Boardwalk Empire season 2 episode 5 review: Gimcrack And Bunkum

Some key lessons are waiting to be learned in the latest episode of Boardwalk Empire, Gimcrack And Bunkum. Here's Michael's review...

This review contains spoilers.

2.5 Gimcrack & Bunkum

Over recent episodes I have noted how Boardwalk Empire has matured into a serious drama, unfolding at a stately pace while keeping several plotlines spinning nicely. It’s a fact that has been lost on the editors of the show’s trailers, who have made a sterling effort to cram every frame of violence and high drama into their adverts. Anyone drawn into watching the show after seeing a trailer could be forgiven for thinking that it is little more than an opera of violence with a bigger body count than the Second World War.

That is not to say that Boardwalk Empire isn’t a violent show, or to mount a criticism that the violence isn’t justified. It is, and it is. We’re dealing with a world of vicious power struggles in which the law is something to which lip service must be paid. It was a time of great social upheaval and confusion. The violence is strictly necessary in the context of the show.

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Tonight’s episode, Gimcrack And Bunkum, sees a return of the terrifying and occasionally inventive violence that marked much of the show’s first season.

It begins on Memorial Day, with Nucky playing the civic kingpin and making a speech to the assembled crowd. Behind him are the elderly veterans, whitehaired and dusty, medals glinting dully in the sunlight. In front, the younger veterans of a more recent, and bloody, war. They are a sorry bunch, broken and mutilated. That’s just on the outside.

When Nucky hands the platform to Jimmy, we are reminded that not all wartime damage is external. He speaks well, honouring the veterans for fighting for their families and America, but his hands shake as he does so. If the show lingers on violence, it is not without acknowledging the damage that it can do.

Talking of damaged, Richard’s storyline takes an odd, but not wholly unexpected, turn this week. After carefully packing some lunch and a rifle, he heads out to the woods, lies down and puts the gun to his mouth. He looks like he’d do it too, were it not for the intervention of a dog, which snatches up Richard’s mask and makes off with it.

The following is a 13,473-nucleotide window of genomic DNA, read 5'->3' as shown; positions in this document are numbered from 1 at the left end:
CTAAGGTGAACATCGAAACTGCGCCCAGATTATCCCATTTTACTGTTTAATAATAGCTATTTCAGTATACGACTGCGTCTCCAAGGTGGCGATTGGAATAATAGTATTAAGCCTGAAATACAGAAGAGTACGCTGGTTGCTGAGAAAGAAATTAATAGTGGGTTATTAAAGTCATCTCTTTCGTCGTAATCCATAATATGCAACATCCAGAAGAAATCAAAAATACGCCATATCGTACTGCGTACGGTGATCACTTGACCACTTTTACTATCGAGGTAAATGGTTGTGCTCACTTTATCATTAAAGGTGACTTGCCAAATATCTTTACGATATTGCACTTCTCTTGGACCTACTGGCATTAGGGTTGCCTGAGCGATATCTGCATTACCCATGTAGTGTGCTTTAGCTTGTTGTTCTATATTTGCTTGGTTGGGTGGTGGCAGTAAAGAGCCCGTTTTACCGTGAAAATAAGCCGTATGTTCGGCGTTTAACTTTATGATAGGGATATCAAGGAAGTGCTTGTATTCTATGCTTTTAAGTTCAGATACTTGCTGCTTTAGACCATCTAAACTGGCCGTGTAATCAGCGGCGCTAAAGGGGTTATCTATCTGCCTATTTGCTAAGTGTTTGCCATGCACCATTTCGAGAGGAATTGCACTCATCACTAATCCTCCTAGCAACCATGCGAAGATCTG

The tin half-mask is a curious little prop. The camera lingers on it so often, and so pointedly that it has become something of a cipher for Richard himself. Last week he removed it to let Angela draw his uncovered face. This week, in seeking its return, he manages to regain his purpose in life.

There are two Richard Harrows, the shy sensitive one, who asks after Odette and longs for family life. Then there is the masked Richard, the killer whose absence of feeling is his greatest asset. Part of his crisis this season has been his inability to reconcile the two. By the end of this brutal episode, he may just have made his decision.

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Eli Thompson doesn’t have the excuse of being damaged by the war. He is simply a weak man, embittered by his brother’s success and unable to match him for political guile. When George O’Neill tells him about the rumours circulating about the Commodore Eli beats him to death in a fit of rage.

It may not be the most stomach-churning piece of brutality this week, more on that later, but it is surely the most pointless. Were it Nucky facing trial by hearsay, he would have manipulated things to his advantage eventually. Indeed, we see him do just that this week, bribing his own prosecutor with whisky and women, Eli, however, is made of dumber stuff. He knows that the game is up with the Commodore but reconciliation with Nucky is out of the question. The pair of them argue, before tussling on the floor in the only instance of violence played for laughs.

Even Margaret, not the most traditionally aggressive of the characters, gets in on the action, brandishing an (unloaded) gun to break up the scrapping Thompson brothers. That’s the thing with violence – it is contagious by necessity. History may not record the 1920s as being as violent as the decades that surround them, but there was nevertheless an appetite for aggression in the air.

To succeed in this new world, it helps to master both. Step forward Jimmy Darmody. He can be charm itself when necessity calls, smoothly winning over the Memorial Day crowd and happily gliding through a meeting with the old boys. He even takes it in apparent good humour when one Mr Parkhurst strikes him with his cane.

He waits until later when he and Richard can get him alone. They scalp him, in the manner of the Sioux he fetishises. Parkhurst has been dealt with and Jimmy takes one more stride towards domination. A showdown with Nucky can surely not be far away, and on current evidence, the smart money is on the younger man. He’s learning the smart lessons on handling people, but he is unafraid to get his hands dirty.

In the violent world of Boardwalk Empire, it’s this latter attribute that will make all the difference.

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